Council Tweaks Bylaws

Councilman Moves to Silence Critics of Other Governments

WINNSBORO – County Council approved several technical changes in its bylaws Monday night, with the lone dissenting vote on two of the items coming from District 7’s Billy Smith, who said that, given a little more time, Council could have come up with a better solution.

The two changes that failed to get a unanimous 6-0 vote (outgoing Councilman Mikel Trapp, who was defeated in the new election for District 3, was absent) involved calling to order and chairing the first meeting of the new year following an election, and the election of officers during the first meeting of the new year.

The previous edition of the bylaws left those duties exclusively in the hands of the chairperson, without regard to the end of his or her term. Chairwoman Carolyn Robinson (District 2) said that the chairmanship officially ends each year at midnight on Dec. 31. Calling the first meeting of the year to order, she said, must then fall to the County Administrator. But Smith found the idea unappealing.

“I’m not in favor of any County Administrator or someone who is employed by the Council to run a public meeting of the Council,” Smith said. “I think that it should be a public official who handles that. I would prefer we do this a different way and not be so hasty in doing this, and we certainly have a little bit of time before we have to do it again.”

Smith said he was under the impression that the Council turned those duties over to its senior member when the new Council was seated just two months ago, but Robinson said it was indeed the Administrator who had performed the task.

Smith voted against the change, as well as the change for the organizational election of the chair and vice chair during the first meeting of the year.

“There again, you do not have an officer who is in a position with the Council to run the meeting and it spells out how we go about electing chair and vice chair,” Robinson said. “As soon as that chair and vice chair are elected then that chair takes over and runs the meeting. This is just a formality in order to have someone who can handle that.”

Smith later reiterated his conviction that only public officials should run public meetings, adding that he thought “there are ways and mechanism by which we could ensure that could be made possible.”

“Would you care to explain what they are?” Councilman Kamau Marcharia asked. “If there’s another way, what are those ways?”

Smith said the proposed bylaws changes had only been in his hands since Friday, which he said was not enough time to explore alternatives. But, he said, he had been told it was done differently elsewhere.

“In other places they do it whereby the old Council would do that first meeting where the new ones would get inaugurated and maybe the senior member that’s left over would preside over the meeting in which the new chairman and vice chairman is elected,” Smith said. “I think we should have taken a little bit more time on that and looked at some other possibilities.”

“I would be interested in learning more about that as you research that,” Marcharia said.

Smith voted with the majority in accepting a policy of signing an official conflict of interest statement before Council members recused themselves from County business in which they may have a conflict, as well as on adopting the formal names of Council’s two new committees (Public Affairs and Policy; and Public Services and Development).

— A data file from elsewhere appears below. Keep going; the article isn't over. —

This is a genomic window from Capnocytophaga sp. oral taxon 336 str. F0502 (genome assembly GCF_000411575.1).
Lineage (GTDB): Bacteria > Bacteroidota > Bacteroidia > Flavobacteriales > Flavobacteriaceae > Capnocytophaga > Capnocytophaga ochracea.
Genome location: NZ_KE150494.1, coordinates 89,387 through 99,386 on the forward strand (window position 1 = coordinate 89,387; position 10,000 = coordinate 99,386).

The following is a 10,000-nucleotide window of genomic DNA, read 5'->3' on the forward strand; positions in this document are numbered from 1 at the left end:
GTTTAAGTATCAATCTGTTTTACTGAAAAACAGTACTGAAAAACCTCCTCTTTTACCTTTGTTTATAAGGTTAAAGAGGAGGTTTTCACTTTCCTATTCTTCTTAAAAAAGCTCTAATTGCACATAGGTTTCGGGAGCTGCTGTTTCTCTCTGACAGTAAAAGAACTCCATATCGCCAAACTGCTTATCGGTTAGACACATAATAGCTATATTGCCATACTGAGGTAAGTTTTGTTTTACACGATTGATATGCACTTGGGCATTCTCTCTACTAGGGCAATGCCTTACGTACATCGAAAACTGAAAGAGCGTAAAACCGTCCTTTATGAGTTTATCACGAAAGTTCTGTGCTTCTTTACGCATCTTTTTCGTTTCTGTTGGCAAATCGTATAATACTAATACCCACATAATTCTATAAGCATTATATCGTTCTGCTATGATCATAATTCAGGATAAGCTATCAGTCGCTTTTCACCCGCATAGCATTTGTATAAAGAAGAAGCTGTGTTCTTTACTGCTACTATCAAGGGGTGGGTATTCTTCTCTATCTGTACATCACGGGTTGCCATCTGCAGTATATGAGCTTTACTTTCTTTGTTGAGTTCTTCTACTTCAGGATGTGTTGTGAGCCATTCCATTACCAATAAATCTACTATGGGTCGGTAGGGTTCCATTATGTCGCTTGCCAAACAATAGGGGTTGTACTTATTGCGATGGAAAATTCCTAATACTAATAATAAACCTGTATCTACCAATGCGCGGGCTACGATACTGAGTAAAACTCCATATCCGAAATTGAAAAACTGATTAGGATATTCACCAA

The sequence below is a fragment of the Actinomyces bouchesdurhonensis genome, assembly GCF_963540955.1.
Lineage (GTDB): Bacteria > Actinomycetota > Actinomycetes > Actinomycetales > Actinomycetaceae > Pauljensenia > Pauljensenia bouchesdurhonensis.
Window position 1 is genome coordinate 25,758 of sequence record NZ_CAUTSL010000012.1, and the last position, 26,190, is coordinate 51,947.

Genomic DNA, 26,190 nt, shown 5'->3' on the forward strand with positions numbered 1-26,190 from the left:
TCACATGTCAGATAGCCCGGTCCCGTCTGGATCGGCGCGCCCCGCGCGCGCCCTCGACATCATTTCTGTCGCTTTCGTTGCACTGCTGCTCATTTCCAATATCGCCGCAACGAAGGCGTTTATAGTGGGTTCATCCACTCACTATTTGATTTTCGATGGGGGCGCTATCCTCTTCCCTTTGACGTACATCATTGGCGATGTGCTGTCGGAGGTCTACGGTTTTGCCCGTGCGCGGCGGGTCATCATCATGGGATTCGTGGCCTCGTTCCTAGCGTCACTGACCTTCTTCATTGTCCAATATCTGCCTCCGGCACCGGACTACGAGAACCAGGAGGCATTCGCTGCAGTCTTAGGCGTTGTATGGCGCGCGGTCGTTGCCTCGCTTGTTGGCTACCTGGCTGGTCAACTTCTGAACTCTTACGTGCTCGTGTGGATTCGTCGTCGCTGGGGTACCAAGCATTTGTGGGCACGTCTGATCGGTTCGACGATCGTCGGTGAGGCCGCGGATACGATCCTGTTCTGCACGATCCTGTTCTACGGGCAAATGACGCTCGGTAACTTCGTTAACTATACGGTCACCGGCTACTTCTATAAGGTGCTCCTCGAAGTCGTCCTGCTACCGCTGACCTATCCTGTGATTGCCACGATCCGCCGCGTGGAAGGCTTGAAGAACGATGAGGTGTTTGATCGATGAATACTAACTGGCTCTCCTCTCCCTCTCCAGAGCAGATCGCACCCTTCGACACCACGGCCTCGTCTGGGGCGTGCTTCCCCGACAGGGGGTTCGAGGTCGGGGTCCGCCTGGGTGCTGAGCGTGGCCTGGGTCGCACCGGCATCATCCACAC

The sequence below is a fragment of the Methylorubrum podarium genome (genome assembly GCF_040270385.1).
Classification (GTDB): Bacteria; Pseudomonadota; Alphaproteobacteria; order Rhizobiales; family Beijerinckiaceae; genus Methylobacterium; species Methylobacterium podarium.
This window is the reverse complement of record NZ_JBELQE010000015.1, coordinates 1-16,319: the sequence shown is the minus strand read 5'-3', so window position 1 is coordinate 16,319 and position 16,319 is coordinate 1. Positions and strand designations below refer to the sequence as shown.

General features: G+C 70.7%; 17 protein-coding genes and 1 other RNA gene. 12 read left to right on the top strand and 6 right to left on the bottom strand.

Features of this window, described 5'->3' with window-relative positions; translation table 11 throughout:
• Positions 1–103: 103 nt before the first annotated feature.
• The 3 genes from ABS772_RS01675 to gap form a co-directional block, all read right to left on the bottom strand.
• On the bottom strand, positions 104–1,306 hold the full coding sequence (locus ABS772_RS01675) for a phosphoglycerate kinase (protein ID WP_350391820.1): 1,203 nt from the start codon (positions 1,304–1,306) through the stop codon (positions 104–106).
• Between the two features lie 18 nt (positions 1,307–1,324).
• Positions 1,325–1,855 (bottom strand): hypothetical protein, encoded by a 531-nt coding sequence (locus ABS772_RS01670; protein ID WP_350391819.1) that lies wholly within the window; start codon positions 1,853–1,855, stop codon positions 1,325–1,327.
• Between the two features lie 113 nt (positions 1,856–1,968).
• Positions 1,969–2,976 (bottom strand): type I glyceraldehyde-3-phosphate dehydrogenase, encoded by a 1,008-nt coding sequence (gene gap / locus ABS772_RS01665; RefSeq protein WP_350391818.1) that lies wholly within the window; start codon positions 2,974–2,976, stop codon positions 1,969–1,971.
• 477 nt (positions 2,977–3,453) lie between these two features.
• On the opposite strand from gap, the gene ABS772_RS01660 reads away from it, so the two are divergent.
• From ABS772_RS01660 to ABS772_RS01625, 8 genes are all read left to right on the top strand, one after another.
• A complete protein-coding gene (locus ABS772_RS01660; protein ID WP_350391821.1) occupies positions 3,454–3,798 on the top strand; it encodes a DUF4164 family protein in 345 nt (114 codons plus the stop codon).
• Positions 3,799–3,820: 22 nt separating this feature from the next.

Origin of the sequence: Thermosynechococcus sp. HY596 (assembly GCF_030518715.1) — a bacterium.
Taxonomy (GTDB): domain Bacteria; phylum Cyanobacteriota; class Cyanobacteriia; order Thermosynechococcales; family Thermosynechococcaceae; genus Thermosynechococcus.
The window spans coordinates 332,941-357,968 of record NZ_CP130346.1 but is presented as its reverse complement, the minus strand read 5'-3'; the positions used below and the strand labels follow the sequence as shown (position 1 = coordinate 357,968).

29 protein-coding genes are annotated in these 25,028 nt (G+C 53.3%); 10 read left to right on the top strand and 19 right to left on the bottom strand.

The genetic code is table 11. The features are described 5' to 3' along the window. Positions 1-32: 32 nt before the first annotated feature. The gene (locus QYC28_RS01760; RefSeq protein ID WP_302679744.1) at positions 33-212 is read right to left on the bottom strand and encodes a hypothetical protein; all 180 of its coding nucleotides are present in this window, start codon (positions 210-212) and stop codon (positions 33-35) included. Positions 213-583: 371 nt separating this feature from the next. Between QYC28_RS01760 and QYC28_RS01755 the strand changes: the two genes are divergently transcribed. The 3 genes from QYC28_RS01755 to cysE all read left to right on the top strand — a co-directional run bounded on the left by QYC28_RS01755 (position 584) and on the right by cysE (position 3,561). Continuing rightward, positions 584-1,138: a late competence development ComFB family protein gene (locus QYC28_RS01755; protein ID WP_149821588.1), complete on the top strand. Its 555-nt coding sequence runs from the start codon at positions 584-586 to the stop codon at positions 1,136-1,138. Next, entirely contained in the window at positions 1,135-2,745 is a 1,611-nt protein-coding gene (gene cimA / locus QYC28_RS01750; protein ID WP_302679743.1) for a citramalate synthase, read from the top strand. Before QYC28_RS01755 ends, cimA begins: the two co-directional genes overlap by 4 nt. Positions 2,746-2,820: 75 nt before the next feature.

As Council amended their bylaws to add the I-77 Alliance to the list of intergovernmental boards and commissions to which they appoint delegates (the list includes the Central Midlands Council of Governments and the Central S.C. Alliance), Robinson asked Council to further amend the item to allow the chairperson to appoint the public sector delegates. As she placed the motion on the floor herself, Smith went a step further and amended her motion to strike “appoint” and replace it with “serve as.”

Council agreed, 6-0. Private sector delegates will still be appointed by the chairperson.

Items for Committee

Marcharia asked Council to consider closing the floor to public comment that strayed from the County’s turf, or that deviated into unsubstantiated and personal verbal attacks against elected officials serving on other public bodies.

“We have had individuals come before Council, getting exposed to the newspaper and the TV, attacking other elected officials and implying that they are criminals and crooks and that they have stolen money, and this is all not within our purview,” Marcharia said. “If they have an issue with them and we have no jurisdiction over these bodies, I think they should take it to their boards and people who have the right to make a decision about what their complaints are. But to come here and degrade other elected officials and make accusations that are never substantiated and make all kinds of legal accusations, that’s something we should not tolerate.”

Marcharia later told The Voice that he was thinking specifically of the recent request made to Council by Gregrey Ginyard, Mayor of Jenkinsville, for $50,000 in matching grant funds for the completion of a sidewalk in the Western Fairfield town. Marcharia noted that public opposition to Ginyard’s request was accompanied by verbal attacks against Ginyard in his role as president of the Jenkinsville Water Company, with those attacks insinuating that Ginyard had mishandled or misappropriated water company funds.

“I don’t think we should allow people to come in here and degrade people, particularly when they can’t validate what they’re saying,” Marcharia said, who then put his request into a motion.

Councilwoman Mary Lynn Kinley (District 6) seconded the motion, but persuaded Marcharia to reconsider until it could go through committee.

Council also sent to committee a proposed noise ordinance for consideration.